EGU General Assembly 2020
© Author(s) 2020. This work is distributed under
the Creative Commons Attribution 4.0 License.

Multi-Century Spring Flood Reconstruction in Eastern Boreal Canada from Novel Application of Wood-Cell Anatomy

Alexandre Florent Nolin1,2,4, Jacques C. Tardif2, France Conciatori2, David M. Meko3, and Yves Bergeron1,4
Alexandre Florent Nolin et al.
  • 1University of Quebec AT, Forest Research Institute, Rouyn-Noranda, QC, Canada (
  • 2The University of Winnipeg, Center for Forest Interdisciplinary Research, Winnipeg, MB, Canada (
  • 3University of Arizona, Laboratory of Tree-Ring Research, Tucson, AZ, United States (
  • 4Industrial Chair CRSNG-UQAT-UQAM in sustainable forest management, Rouyn- Noranda, QC, Canada (

The streamflow regimes of eastern boreal Canada are snow-melt and ice-melt driven with the highest flows occurring in spring. Over the last few decades, a positive streamflow trend has been observed, with increasing severity and frequency of spring flooding. Further changes in flood dynamics are projected as a consequence of global climate change. The validity of projections is restricted by the lack of long and spatially well-replicated observations. High-resolution proxy records are needed to better understand the natural range of variability in spring runoff and associated atmospheric controls.

Recent research has shown that riparian black ash trees (Fraxinus nigra Marsh.) exposed to periodic submersion produce “flood rings” whose earlywood cross-sectional vessel area is linearly associated with the severity of flooding. Twelve continuous chronologies of ring width and earlywood vessel anatomy were developed for Lake Duparquet to extend the record of Harricana River mean spring flow. A visually determined index of flood rings was also developed to determine i) the spatial coherency of the spring flood signal and ii) the coherency of the flood signal among natural, regulated and unflooded rivers.

The reconstruction spans the period 1770-2016 and captures more than 65% of the variance of Harricana river spring flow. Trend analysis indicates an increase in both magnitude and frequency of the major floods starting at the end of the Little Ice Age (LIA, 1850-1890), with highest peaks after 1950. Time-frequency analysis shows non-stationarity: a stable 30-year periodicity during the LIA is replaced by a decadal pattern starting around 1850, and evolves into a more high-frequency pattern after 1930. The signal is strongly coherent between watersheds for natural rivers and weaker for regulated basins. Field correlations with gridded climate data indicate the broad spatially coherent pattern of spring high flows across much of central/eastern north Canada is positively associated with April-May precipitation and snow cover, and negatively associated with March-April maximum temperature.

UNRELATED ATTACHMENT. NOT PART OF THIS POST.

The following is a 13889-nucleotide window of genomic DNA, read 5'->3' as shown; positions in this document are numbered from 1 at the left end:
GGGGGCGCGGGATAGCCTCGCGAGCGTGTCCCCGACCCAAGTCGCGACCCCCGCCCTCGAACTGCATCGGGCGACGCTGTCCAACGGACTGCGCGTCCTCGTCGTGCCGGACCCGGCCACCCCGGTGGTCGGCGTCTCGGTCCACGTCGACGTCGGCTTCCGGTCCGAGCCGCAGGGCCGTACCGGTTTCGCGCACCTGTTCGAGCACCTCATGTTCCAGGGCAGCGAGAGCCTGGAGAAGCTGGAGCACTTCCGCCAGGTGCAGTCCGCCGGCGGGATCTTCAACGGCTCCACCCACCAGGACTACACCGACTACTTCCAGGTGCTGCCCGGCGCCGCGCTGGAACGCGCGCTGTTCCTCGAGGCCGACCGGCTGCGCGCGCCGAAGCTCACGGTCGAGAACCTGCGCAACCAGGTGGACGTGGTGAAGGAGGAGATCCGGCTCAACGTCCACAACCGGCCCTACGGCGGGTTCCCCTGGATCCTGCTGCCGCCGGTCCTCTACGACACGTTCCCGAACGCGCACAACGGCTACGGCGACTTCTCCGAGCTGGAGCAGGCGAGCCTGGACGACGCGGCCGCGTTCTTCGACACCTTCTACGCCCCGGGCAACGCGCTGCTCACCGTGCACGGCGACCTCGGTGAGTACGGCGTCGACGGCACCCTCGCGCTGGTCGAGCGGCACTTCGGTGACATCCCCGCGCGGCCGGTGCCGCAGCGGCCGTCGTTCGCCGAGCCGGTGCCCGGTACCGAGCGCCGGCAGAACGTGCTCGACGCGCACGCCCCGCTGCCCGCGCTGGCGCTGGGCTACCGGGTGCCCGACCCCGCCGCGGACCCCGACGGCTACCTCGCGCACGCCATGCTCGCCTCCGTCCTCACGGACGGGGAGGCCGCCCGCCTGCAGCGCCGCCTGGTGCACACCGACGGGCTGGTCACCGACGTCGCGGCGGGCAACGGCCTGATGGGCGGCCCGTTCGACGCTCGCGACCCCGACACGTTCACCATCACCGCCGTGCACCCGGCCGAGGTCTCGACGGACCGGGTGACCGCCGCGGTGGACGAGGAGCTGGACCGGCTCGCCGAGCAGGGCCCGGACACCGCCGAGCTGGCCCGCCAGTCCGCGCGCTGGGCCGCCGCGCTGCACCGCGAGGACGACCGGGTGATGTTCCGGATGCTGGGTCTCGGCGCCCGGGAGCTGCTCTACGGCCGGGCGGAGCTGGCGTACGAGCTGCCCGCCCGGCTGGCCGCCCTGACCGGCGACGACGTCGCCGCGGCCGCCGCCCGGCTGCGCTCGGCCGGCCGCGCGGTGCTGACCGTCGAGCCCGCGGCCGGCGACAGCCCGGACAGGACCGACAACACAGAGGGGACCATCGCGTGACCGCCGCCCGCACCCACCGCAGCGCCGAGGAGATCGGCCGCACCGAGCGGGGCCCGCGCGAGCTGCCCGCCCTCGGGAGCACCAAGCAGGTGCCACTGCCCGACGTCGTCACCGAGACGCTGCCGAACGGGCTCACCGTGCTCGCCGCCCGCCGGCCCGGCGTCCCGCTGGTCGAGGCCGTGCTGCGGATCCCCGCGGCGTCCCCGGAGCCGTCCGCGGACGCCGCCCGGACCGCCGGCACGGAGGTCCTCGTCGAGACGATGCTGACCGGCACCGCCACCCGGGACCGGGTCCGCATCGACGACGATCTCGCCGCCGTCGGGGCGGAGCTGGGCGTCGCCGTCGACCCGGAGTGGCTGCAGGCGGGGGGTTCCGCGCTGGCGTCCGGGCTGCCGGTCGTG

These large-scale associations support atmospheric forcing of inter-annual hydroclimatic variability. While the Artic and North Atlantic Oscillations have previously been found to influence winter and spring climate conditions in eastern Quebec, our results contrast with a significant negative association with El-Niño Southern Oscillation from January to May, and the Pacific Decadal Oscillation from December to February. In Lake Duparquet, warm and wet air from Pacific-South Ocean (El-Niño) are associated with early spring and small floods, while cold and dry air masses (La-Niña) correlate to late thaw and high floods in spring. The association with sea surface temperature and 200mb geopotential field heights reveal a clear atmospheric connection between eastern north boreal Canada and the tropical Pacific Ocean.

The novel application of wood-cell anatomy to hydroclimatology underscores an increase in flood frequency and severity since the end of the 18th century in northeastern Canada. More broadly, the application highlights how analysis of tree rings from riparian trees can be used to extend the flood history of boreal rivers.

How to cite: Nolin, A. F., Tardif, J. C., Conciatori, F., Meko, D. M., and Bergeron, Y.: Multi-Century Spring Flood Reconstruction in Eastern Boreal Canada from Novel Application of Wood-Cell Anatomy, EGU General Assembly 2020, Online, 4–8 May 2020, EGU2020-5572,, 2020


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